Project Description

We are repeatedly told by the ecumenical movement that the differences between Protestantism and Roman Catholicism have largely disappeared, and that by insisting otherwise, we are living in the past.  However, the announcement that the Pope is to grant a plenary indulgence for those taking part in the World Meeting of Families event in Dublin is a reminder that nothing really has changed. The issue which sparked the Reformation in Luther’s time still resonates today.  Some 500 years on, Roman Catholicism is still essentially a religion of works.

In a reported comment that would not look out of place in “Father Ted”, the editor of the Irish Catholic has said that very few Catholics today would take indulgences seriously and that “most people would file it in the same theological drawer as things like exorcism”. Why then does Rome still continue to believe in and promote indulgences? Why not abandon them altogether? Pope Francis is hailed as a humble pontiff, but by this offer of a plenary indulgence, he is clearly just as arrogant and pompous as his predecessors.

Fr Patrick McCafferty said that indulgences are firmly based on scripture. “Purgatory is simply cleansing and healing after death and it is effected by the grace of God and the Blood of Jesus Christ,” he said. God is “indulgent” towards His children’s weaknesses and the teaching on indulgences is “simply an illustration of His providential care”.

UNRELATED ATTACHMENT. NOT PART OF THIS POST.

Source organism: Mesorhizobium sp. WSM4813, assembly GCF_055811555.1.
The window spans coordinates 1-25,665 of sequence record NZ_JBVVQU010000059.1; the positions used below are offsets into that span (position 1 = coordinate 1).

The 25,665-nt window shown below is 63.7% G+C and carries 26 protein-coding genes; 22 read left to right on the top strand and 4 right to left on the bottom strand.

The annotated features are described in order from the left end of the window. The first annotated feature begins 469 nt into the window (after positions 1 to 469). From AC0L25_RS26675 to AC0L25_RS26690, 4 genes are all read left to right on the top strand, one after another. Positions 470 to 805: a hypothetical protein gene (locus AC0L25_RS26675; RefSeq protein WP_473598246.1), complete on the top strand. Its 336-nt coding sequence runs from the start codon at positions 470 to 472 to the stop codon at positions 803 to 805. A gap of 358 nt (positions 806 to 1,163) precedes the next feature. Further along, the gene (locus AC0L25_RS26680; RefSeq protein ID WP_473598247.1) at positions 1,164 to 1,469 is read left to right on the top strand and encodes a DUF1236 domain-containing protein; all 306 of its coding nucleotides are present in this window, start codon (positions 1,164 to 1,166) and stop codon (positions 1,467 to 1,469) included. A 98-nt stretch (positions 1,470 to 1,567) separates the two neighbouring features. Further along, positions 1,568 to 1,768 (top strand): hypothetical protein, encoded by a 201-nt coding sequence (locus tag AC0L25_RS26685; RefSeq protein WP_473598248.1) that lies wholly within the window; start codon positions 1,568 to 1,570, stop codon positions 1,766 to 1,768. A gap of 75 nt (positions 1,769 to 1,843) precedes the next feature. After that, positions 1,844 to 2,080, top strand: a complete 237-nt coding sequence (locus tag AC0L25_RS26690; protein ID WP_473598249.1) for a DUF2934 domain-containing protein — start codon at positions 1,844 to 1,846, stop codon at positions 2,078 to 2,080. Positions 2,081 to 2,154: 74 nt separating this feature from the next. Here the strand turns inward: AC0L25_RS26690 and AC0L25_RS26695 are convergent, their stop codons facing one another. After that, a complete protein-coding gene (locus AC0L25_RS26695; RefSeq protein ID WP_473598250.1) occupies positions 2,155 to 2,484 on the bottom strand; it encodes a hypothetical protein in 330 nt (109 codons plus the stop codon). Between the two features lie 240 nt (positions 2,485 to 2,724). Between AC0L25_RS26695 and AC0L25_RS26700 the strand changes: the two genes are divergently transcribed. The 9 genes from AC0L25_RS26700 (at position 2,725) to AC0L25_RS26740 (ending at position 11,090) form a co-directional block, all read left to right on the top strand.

The Presbyterian Church in Ireland responded that “the only mediator” between God and men is Christ and that “in Him alone is to be found forgiveness of sin through his finished work on the cross”. It added: “There is no need for indulgences, or anything similar, to know the liberating forgiveness of our great and gracious God.”

Retired Free Presbyterian Minister. Rev David McIlveen, said, “This cynical exploitation of the eternal souls of men and women is a direct contradiction to the gospel … this announcement might well open the door for another Protestant Reformation.”

The whole concept of indulgences, however marketed and promoted, is unbiblical. It runs contrary to the Gospel message of salvation by faith alone in the finished work of Christ alone. It is that glorious message of hope and peace that all people, Protestant and Roman Catholic need to hear in these dark days.